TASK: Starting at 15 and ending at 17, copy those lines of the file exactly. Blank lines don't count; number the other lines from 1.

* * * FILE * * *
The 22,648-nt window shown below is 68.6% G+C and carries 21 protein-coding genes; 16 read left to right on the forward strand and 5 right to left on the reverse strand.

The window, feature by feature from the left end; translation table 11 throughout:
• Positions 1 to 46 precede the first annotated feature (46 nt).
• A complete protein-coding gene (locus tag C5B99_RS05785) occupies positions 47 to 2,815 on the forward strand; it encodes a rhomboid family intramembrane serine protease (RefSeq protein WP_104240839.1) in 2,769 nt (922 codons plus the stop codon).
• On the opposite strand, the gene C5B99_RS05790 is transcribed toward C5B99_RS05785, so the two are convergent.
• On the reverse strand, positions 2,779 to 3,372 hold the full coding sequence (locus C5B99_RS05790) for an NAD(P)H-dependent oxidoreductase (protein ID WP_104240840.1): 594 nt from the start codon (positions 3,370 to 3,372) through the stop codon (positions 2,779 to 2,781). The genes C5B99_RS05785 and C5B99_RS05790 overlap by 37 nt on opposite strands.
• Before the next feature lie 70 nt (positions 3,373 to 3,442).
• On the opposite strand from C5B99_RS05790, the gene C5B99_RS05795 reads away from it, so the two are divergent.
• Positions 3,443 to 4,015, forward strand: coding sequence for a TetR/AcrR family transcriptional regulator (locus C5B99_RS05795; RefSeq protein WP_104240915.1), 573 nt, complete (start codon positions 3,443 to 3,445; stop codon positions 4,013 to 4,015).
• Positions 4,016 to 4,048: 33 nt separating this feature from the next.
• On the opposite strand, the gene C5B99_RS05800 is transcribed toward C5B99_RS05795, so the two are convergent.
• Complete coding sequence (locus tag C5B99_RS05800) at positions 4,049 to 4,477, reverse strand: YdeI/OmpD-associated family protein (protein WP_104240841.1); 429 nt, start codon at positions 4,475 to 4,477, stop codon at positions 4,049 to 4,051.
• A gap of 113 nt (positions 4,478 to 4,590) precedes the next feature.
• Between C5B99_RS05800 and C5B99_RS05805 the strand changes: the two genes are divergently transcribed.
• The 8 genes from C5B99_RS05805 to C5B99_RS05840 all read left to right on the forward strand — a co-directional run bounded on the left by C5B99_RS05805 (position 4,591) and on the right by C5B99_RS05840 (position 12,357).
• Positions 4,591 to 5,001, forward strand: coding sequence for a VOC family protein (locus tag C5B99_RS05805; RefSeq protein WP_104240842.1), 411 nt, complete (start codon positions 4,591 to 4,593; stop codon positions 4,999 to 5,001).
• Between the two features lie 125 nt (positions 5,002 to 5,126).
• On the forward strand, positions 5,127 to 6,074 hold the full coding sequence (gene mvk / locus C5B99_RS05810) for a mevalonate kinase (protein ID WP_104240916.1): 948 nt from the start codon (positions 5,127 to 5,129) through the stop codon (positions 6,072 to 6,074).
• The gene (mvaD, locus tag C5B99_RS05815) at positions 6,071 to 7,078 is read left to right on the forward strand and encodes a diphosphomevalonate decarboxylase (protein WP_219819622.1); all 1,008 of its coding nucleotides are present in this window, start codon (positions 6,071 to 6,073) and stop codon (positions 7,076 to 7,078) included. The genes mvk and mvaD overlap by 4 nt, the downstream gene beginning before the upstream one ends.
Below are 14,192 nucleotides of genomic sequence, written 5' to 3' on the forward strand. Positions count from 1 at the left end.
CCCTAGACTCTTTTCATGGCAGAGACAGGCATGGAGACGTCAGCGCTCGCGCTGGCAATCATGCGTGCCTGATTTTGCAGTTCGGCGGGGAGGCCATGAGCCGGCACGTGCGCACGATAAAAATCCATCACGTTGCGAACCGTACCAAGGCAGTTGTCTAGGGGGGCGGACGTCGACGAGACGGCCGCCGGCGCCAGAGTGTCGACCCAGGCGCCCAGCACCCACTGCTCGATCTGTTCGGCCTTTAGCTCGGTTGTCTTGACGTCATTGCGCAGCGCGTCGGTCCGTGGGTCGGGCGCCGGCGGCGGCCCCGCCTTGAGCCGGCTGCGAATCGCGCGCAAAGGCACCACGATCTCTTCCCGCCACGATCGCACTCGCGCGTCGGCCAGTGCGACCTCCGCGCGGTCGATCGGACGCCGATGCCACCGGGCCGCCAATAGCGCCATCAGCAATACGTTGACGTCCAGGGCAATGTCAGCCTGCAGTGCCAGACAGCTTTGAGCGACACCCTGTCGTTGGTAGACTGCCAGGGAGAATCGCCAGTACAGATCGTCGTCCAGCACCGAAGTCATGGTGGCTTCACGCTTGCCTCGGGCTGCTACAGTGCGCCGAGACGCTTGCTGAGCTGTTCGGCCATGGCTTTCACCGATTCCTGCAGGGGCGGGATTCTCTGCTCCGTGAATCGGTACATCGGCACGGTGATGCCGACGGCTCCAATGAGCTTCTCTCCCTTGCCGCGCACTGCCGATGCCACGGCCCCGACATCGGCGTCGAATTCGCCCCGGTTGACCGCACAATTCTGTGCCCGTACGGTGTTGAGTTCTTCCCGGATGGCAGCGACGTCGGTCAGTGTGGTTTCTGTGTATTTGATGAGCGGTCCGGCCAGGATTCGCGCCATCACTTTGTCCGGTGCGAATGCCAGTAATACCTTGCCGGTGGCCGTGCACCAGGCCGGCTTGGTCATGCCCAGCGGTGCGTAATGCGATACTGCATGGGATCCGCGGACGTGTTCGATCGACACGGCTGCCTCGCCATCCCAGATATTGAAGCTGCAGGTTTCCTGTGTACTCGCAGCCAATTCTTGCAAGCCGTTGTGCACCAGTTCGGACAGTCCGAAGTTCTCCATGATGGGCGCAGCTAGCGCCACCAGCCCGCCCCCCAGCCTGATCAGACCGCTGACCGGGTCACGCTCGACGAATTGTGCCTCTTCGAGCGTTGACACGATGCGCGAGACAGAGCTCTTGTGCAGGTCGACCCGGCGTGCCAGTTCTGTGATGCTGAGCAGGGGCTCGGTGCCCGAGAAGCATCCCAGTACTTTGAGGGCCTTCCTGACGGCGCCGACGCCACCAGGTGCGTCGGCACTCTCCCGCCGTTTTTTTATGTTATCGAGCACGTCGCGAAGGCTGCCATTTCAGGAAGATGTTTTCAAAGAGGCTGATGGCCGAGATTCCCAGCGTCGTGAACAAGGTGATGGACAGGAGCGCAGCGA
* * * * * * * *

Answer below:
• The 8 genes from C5B99_RS05805 to C5B99_RS05840 all read left to right on the forward strand — a co-directional run bounded on the left by C5B99_RS05805 (position 4,591) and on the right by C5B99_RS05840 (position 12,357).
• Positions 4,591 to 5,001, forward strand: coding sequence for a VOC family protein (locus tag C5B99_RS05805; RefSeq protein WP_104240842.1), 411 nt, complete (start codon positions 4,591 to 4,593; stop codon positions 4,999 to 5,001).
• Between the two features lie 125 nt (positions 5,002 to 5,126).